He is always suspicious of others and tries to hide his own identity from them to protect against potential threats, even going so far as to create false identities. We have seen, then, that Odysseus does not trust others, thinking them to be dishonest or possible threats, like with the Phaeacians or Athena in her disguise.
Lies, Lies, Lies
Ironically, this distrust causes Odysseus himself to become a dishonest, untrustworthy liar. For instance, in the episode of the Aeolian winds (Odyssey X.1-61), he has no reason not to tell his men the truth, yet he withholds information from his men: why?
No reason is provided here, but given his suspicious and untrusting nature, it is probably that he does not trust his men. It could be that he wants to have more information than everyone else, so that he might always have an advantage over them.
The men, though, do not trust him either: they suspect him of hiding the best treasures for himself. “The old story!” they exclaim (OdysseyX.42), as if Odysseus has hidden secret knowledge from them before. Our hero’s dishonest nature has gotten him into trouble: he hides information, and because of that, others do not trust him, leading to a terrible failure of leadership as his men open the bag of winds and blow the ship off course.
As part of the epic’s themes, Odysseus must learn that being too anchinoos, or tight-minded, in how he shares information is potentially a problem, especially as he adjusts back to domestic life, where close-relationships depend on honesty.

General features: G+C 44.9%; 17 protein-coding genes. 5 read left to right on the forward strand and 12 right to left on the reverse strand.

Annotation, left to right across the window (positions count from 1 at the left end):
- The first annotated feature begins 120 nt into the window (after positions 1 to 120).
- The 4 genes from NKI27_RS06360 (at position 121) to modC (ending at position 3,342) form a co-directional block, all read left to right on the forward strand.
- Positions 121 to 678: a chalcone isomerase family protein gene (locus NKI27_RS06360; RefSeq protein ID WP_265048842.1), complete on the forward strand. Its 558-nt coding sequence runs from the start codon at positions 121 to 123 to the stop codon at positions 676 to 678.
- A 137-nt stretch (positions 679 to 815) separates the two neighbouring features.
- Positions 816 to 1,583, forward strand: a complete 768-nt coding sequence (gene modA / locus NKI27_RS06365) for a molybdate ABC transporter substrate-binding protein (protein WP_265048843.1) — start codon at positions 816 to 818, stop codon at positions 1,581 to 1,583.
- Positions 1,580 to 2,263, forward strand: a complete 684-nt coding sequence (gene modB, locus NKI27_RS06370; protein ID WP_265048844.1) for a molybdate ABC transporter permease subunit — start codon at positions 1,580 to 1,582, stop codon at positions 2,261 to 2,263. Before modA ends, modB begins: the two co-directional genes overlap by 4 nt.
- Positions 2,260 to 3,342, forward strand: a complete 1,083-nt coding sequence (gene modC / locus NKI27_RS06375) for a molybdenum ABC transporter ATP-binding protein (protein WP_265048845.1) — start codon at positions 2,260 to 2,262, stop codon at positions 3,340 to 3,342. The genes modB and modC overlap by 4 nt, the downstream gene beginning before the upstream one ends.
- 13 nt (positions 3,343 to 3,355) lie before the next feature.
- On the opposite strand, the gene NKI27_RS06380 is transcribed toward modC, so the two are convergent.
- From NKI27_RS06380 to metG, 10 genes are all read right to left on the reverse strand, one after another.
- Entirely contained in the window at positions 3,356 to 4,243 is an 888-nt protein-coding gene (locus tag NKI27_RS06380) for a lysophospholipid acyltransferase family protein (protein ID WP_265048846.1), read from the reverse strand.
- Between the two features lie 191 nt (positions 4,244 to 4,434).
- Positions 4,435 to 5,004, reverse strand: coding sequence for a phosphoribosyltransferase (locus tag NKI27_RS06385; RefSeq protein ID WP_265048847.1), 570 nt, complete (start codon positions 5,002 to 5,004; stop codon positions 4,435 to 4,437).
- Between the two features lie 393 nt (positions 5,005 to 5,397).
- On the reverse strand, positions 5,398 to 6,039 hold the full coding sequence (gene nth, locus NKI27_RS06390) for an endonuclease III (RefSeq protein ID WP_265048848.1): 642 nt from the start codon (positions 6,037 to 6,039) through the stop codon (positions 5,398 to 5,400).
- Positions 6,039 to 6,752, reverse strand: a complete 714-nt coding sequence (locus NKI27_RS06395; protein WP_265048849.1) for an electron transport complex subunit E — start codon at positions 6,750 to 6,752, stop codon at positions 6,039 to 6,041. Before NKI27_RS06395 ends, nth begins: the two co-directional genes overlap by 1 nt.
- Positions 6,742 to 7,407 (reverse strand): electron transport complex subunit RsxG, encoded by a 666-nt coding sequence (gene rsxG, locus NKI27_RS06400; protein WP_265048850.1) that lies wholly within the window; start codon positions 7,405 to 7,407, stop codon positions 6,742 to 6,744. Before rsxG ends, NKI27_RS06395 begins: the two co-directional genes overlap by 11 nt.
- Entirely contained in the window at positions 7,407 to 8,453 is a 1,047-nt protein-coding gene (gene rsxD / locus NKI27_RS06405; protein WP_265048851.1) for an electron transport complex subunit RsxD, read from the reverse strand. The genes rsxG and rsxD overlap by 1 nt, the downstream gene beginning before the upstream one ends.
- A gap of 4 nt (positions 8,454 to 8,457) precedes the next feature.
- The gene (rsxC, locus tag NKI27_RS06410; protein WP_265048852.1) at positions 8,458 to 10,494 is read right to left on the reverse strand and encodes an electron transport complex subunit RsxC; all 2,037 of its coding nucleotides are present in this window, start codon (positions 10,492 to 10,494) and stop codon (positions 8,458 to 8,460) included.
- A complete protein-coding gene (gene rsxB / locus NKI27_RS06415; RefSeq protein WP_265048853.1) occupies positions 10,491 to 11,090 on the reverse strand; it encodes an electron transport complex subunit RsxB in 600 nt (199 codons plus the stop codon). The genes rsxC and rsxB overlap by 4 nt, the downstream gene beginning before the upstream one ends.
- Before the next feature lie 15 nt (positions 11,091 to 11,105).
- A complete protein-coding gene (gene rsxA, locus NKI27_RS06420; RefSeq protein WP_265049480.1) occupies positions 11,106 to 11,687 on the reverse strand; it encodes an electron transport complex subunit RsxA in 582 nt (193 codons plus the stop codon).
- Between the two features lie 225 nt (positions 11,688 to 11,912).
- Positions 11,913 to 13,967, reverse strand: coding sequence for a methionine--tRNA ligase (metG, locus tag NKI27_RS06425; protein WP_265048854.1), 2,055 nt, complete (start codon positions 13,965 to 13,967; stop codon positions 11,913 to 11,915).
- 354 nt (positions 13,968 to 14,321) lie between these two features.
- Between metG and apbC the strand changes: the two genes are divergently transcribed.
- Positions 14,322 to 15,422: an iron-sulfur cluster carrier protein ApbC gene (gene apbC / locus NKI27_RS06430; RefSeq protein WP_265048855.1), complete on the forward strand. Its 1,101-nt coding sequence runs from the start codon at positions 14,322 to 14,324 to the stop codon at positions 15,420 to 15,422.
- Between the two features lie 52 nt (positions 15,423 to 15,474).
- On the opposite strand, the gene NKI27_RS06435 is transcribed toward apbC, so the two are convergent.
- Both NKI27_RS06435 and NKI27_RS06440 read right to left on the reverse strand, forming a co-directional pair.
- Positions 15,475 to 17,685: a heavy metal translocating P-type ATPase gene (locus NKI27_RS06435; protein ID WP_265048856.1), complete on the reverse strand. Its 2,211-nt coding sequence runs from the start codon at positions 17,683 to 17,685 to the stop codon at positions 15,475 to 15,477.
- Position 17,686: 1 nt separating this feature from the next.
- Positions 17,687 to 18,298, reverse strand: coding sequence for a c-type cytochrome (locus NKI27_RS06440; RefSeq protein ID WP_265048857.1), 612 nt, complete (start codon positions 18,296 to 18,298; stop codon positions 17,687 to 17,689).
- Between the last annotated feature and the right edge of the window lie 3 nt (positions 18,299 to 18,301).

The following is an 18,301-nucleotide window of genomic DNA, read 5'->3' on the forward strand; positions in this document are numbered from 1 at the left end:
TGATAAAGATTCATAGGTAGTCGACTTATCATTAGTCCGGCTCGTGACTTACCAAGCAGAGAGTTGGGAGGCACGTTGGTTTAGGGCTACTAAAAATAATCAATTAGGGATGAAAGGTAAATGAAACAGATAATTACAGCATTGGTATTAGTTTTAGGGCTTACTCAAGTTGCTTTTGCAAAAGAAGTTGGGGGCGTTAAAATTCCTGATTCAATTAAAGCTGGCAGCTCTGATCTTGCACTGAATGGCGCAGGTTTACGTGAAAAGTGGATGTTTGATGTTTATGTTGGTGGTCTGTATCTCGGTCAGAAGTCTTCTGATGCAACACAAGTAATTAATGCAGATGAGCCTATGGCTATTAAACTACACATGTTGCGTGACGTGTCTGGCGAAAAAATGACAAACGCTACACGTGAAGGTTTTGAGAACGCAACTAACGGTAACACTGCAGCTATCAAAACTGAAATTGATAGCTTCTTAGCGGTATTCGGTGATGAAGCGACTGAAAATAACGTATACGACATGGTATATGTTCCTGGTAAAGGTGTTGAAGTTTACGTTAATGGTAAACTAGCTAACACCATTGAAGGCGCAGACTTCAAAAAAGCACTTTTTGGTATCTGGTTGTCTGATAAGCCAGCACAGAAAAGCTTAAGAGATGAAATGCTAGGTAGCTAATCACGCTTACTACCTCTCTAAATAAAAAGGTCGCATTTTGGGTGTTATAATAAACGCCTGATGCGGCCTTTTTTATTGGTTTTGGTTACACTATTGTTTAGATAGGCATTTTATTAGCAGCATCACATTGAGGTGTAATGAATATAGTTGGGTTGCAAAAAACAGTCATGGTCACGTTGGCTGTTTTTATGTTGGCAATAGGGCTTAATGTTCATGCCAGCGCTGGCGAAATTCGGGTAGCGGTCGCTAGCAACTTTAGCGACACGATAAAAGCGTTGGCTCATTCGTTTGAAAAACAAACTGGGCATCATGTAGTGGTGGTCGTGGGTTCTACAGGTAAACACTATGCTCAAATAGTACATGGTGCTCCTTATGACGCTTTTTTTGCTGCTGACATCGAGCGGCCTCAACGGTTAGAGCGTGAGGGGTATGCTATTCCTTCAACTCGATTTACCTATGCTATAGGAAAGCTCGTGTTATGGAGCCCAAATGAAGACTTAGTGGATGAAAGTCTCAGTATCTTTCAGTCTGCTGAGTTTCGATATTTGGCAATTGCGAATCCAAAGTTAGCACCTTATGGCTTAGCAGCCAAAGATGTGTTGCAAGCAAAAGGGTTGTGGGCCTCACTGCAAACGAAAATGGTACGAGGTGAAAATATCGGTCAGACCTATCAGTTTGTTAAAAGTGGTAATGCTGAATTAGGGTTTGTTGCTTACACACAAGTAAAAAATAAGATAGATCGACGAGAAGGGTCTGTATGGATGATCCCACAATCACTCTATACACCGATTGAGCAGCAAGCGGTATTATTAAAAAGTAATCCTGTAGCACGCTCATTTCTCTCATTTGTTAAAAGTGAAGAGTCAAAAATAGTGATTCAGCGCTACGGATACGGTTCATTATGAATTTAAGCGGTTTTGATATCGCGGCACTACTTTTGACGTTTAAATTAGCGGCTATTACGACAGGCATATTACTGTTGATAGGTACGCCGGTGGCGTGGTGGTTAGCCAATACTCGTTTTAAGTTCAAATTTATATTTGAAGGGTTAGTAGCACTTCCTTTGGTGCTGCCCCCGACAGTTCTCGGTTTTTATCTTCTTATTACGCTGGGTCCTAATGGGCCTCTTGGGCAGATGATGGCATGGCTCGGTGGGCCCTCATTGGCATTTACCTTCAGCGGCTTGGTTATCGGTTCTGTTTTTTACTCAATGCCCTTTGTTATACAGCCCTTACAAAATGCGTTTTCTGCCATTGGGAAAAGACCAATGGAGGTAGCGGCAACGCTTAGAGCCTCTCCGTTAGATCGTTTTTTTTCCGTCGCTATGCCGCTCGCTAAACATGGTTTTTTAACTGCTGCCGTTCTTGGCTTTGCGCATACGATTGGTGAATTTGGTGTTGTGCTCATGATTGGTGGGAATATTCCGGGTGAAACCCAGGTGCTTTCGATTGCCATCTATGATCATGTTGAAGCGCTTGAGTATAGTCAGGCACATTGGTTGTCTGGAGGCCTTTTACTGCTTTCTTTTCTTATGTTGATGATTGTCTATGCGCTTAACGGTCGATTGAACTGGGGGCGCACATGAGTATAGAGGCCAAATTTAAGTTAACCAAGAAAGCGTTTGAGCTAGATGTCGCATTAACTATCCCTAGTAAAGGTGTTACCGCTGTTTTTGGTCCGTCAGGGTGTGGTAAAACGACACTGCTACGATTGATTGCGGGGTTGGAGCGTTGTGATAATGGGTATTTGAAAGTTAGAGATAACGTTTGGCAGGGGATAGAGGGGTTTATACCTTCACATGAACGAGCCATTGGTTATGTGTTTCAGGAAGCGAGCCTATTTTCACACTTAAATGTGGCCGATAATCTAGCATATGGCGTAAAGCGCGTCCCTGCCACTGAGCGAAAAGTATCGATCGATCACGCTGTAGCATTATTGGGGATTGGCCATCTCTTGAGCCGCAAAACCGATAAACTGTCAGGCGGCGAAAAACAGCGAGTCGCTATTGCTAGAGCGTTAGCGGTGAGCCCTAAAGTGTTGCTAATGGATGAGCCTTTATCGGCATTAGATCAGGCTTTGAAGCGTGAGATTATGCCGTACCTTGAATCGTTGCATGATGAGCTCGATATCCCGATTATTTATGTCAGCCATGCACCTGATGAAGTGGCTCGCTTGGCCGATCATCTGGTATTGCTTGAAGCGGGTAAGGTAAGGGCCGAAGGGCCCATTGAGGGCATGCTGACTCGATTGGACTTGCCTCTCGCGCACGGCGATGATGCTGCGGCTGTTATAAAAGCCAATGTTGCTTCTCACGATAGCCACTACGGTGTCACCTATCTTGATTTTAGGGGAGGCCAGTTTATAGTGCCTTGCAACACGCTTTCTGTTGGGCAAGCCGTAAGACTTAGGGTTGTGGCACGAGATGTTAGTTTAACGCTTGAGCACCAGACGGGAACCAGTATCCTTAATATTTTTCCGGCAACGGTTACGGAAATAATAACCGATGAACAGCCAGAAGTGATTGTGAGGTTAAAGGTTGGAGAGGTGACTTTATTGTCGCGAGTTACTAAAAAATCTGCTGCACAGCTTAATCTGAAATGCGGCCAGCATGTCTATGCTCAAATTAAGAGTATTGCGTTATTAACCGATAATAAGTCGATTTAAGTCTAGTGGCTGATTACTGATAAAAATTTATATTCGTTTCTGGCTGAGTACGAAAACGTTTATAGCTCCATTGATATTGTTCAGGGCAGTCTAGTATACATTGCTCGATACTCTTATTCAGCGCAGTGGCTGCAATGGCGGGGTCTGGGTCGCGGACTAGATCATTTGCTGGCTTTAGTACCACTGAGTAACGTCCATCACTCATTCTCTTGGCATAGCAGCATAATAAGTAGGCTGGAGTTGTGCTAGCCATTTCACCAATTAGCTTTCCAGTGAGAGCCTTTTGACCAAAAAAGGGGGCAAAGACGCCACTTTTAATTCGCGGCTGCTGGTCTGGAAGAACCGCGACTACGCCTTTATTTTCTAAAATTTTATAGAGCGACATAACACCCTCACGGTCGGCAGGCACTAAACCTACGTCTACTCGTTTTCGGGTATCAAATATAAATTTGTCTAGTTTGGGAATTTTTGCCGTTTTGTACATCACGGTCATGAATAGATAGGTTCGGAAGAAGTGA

Odysseus’ cunning, or metis, enables him to create brilliant lies, which help him to hide information and protect himself as part of his tight-minded wariness or anchinoos. Not only does he hold back information, but also emotion: when he is in disguise, he first lies to his wife Penelope and then says that Odysseus is alive. Hearing this, she begins to cry like melting snow or a flowing river, but Odysseus’ eyes remain as solid as “horn or iron—/ his guile fought back his tears”(Odyssey IXX.235-45).
Here, he demonstrates both his anchinoos and his emotional endurance, similar to a term that describes him in Greek: polutlas or “many-enduring”. He causes Penelope emotional distress by this withholding of information and emotion, yet we know that he has a practical end-goal in mind: he must hide his identity until he can reveal himself and strike back against the suitors.
We see no problem with his treatment of Penelope because the success of Odysseus’ goal depends on hiding himself. His use of metis to disguise himself as beggar is essential as he tests the suitors, Penelope, and other members of his household like Eumaeus the swineherd for loyalty and proper xenia: his distrust here is justified because he is in a dangerous situation and does not know his friends from his enemies.
The suitors treat the disguised Odysseus terribly, calling him a “pest to plague our feast” and a “brazen, shameless beggar”(Odyssey XVII.491-5) and tossing various items at him (Odyssey XVII.509-14, XVIII.443-49), while Eumaeus kindly welcomes him (Odyssey XIV.53-590). The suitors are bad hosts, in a sense, but are also bad guests, depleting the wealth of Odysseus’ household.
Odysseus uses his metis, anchinoos, and polutlas to hide himself before springing a trap on the suitors, killing all of them. They are breakers of xenia and enemies of Odysseus, which gives him the right to slay all of them in battle as a bronze-age warrior. He is upholding the basic moral code of the Odyssey and indeed of the Greek bronze age: one’s enemies must be harmed and one’s loyal friends and family should be rewarded. Justice, often in the form of death, comes to the suitors, the disruptors of xenia, who are invariably the punishable “bad guys” of the epic.
When he goes to meet his father, Laertes, Odysseus has already defeated all his foes, but he still decides to test Laertes by creating a false story of how Odysseus was on his way home… five years ago (Odyssey XXIV.338-52). This causes extraordinary grief and pain for Laertes, for no practical purpose at least in regards to maintaining a disguise.